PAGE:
Grand Junction, Colo. (KKCO) --- Ivy Howey says she's always dreamed of opening up her own business and the Cottage Foods Act allowed her to make it a reality.
"I happened to come across a website that said Colorado had enacted the Cottage Food Law Act and I thought well this must be a sign," Howey said.
The Cottage Foods Act permits people to sell certain foods made in their own kitchens as opposed to commercial kitchens.
"If they hadn't had it, it would've been financially restrictive for me to try and start a baking business on my own," she said.
Howey started Yum! Wholesome Bakery and sells gluten-free cupcakes, cookies and breads, while also being able to be home to take care of her almost two-year-old daughter, Olive.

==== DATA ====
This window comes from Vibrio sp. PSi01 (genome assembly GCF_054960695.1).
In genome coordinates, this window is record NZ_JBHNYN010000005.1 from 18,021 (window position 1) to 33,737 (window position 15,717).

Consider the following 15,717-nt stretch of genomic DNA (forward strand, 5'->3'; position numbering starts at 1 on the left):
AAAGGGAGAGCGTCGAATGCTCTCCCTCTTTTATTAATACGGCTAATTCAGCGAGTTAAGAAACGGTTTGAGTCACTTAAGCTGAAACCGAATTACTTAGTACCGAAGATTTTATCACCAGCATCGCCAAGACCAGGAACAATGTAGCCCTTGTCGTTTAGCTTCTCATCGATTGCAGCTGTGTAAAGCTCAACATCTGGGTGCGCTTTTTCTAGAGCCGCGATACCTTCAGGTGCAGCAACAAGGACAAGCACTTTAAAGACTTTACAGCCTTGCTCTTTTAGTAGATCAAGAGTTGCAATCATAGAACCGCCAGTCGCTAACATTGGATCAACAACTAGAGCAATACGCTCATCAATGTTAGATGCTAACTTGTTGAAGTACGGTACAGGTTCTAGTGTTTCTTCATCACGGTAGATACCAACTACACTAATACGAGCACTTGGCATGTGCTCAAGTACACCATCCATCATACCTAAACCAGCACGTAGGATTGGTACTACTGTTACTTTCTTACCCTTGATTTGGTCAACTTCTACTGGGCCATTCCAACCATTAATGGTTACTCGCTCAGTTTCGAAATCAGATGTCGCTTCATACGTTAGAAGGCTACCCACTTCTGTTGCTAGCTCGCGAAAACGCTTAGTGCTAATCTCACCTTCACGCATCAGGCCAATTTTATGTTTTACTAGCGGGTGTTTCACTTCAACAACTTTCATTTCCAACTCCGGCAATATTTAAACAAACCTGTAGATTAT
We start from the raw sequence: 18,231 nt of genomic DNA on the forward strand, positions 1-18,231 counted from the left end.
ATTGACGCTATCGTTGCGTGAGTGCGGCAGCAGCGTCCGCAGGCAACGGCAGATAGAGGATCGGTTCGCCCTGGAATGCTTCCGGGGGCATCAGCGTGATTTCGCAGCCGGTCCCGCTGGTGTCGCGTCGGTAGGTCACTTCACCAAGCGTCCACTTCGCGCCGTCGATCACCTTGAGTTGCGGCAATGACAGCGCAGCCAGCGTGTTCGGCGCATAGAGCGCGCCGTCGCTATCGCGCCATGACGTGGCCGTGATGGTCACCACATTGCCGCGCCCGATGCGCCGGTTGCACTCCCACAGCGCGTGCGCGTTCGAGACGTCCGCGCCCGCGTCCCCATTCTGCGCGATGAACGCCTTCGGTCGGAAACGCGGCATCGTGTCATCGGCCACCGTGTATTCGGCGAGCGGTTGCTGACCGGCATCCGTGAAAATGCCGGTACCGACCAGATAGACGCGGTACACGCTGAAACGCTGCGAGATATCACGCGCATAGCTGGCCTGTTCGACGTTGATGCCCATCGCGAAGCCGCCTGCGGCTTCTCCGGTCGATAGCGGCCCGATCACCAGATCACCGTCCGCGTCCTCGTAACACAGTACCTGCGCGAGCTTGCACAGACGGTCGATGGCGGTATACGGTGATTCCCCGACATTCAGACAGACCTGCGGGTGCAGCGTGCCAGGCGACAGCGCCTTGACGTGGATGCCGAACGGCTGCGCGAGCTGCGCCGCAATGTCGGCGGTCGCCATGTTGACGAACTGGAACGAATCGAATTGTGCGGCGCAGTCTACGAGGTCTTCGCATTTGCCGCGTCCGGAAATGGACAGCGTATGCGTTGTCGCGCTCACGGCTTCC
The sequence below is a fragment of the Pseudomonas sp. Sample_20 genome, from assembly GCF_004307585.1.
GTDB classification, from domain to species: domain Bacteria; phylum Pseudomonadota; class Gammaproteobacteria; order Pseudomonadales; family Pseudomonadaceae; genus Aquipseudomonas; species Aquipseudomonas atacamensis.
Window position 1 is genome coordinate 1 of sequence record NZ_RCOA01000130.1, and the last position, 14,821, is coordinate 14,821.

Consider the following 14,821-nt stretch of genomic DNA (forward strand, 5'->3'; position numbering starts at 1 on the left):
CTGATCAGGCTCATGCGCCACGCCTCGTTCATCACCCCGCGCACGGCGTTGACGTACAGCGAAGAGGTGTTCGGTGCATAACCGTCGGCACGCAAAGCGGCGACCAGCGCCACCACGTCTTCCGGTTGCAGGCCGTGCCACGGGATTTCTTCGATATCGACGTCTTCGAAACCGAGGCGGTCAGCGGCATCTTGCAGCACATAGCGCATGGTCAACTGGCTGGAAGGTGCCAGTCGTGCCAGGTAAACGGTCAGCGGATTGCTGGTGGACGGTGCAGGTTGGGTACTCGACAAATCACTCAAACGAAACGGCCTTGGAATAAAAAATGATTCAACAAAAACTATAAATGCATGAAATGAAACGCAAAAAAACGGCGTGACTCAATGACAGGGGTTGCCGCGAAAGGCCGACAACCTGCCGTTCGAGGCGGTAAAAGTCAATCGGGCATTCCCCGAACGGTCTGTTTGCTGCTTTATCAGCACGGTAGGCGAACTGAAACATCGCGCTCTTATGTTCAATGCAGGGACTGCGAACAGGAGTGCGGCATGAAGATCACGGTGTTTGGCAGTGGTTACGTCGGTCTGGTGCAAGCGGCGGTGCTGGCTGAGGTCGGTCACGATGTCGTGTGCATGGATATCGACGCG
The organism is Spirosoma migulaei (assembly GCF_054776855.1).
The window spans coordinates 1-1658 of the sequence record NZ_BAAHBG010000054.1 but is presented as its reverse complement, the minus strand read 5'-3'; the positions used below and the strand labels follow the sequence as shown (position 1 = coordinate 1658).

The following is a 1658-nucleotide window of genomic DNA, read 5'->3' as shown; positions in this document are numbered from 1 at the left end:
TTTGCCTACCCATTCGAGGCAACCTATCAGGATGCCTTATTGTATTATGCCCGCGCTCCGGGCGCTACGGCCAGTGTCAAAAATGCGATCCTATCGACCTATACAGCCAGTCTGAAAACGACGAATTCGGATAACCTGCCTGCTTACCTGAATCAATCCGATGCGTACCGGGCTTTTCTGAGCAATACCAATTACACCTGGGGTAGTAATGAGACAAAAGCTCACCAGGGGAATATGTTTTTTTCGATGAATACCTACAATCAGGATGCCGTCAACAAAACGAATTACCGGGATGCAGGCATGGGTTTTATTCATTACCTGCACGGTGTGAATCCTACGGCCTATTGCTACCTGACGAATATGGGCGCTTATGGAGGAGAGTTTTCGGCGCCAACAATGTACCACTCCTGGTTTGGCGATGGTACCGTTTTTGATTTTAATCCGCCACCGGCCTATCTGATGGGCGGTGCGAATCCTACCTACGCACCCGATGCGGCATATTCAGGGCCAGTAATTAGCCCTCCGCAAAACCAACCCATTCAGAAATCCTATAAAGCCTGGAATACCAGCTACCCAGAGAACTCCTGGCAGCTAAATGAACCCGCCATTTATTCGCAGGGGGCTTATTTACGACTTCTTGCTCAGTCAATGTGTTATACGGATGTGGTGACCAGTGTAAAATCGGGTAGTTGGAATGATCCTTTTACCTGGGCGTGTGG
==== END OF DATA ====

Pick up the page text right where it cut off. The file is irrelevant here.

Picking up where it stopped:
"I love food and I love to cook and it was just after I had my daughter," she said. "It was something that I thought might really work out well for us."
Her husband agrees the act gave Howey a chance to be a stay-at-home mom while simultaneously pursuing her dream.
"My wife gets to hang out with my kid," Howey's husband Chris McRobbie said. "We don't have to worry about daycare anymore."
Howey sells her baked goods at the Farmer's Market every other Thursday and also online. She said she's receiving positive feedback from all, but is also giving people who are gluten intolerant the opportunity to eat something they might usually have to skip out on.
""There were some kids that were walking by," Howey said, reflecting on one day at the Farmer's Market. "I said, 'Hey do you guys want to try some chocolate cake' and they were like hm and I said, 'It's gluten free!' Their faces lit up, they were so excited because they were gluten-free kids and they were so happy to have an option."